Growth retardants in dry bean plants: impacts on the architecture, photoassimilate partition, and their consequences on the yield

Márcia Eugênia Amaral de Carvalho, Paulo Roberto de Camargo Castro, Kaio Manoel de Freitas Dias, Marcos Vinícius de Castro Ferraz Júnior


The objective of this study was to evaluate the effects of three growth retardants on the development and yield of dry bean plants. The treatments were control (water), maleic hydrazide (0.09 g a.i. L-1), ethyl-trinexapac (0.5 g a.i. L-1) and propiconazole (0.125 g a.i. L-1). Maleic hydrazide decreased the plant growth rate, resulting in the height reduction (46%). It also inhibited the twining shoot development, thus controlling the vigor excess of this genotype which has indeterminate growth. On the other hand, plants which were treated with ethyl-trinexapac and propiconazole showed the higher heights (from 25 to 52%, respectively), indicating that both compounds provide the plant growth. These compounds also increased the number of pods (48 to 52%) and grains (47 to 102%), when compared to the control. However, ethyl-trinexapac and maleic hydrazide decreased 50-grain dry mass (41 to 52%), indicating changes in the photoassimilate partition among plant structures. This change was evidenced by the correlation coefficient of the biomass allocated between the shoots and grains, which was inversely proportional (r=-60.57) and highly significant (p=0.0002). It is concluded that maleic hydrazide is an efficient growth inhibitor of dry bean plants. Propiconazole and ethyl-trinexapac provide the plant growth, and also improve the main yield components. However, ethyl-trinexapac and maleic hydrazide decrease grain biomass.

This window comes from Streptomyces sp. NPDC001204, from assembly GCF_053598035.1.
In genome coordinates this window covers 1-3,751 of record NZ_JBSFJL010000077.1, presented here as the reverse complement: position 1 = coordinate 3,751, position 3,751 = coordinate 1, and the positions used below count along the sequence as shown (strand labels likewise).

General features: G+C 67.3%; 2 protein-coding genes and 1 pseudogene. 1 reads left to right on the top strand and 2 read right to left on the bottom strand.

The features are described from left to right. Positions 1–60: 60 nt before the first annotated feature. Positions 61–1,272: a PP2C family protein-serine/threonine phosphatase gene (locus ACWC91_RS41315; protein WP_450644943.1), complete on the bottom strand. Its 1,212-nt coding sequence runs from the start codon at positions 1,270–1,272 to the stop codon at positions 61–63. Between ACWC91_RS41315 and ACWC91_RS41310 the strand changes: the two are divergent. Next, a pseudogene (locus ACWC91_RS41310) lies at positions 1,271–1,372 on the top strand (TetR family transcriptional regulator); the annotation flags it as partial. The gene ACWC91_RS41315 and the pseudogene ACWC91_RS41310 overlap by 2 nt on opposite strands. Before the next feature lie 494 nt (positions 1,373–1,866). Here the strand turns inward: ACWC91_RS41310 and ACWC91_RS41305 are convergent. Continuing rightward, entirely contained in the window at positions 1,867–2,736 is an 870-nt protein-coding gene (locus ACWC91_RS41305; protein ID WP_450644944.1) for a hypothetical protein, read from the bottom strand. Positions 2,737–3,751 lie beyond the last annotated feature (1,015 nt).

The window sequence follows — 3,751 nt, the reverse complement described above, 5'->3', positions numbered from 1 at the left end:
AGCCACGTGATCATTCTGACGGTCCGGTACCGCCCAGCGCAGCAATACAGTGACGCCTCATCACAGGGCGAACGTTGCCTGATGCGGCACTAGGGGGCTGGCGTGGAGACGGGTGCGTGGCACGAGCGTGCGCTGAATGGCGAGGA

Ethyl-trinexapac, maleic hydrazide, Phaseolus vulgaris, plant growth regulators, propiconazole

Texto completo:


Revista Agrarian 
e-ISSN 1984-2538

Licença Creative Commons

Este obra está licenciada com uma Licença Creative Commons Atribuição-NãoComercial-CompartilhaIgual 3.0 Brasil.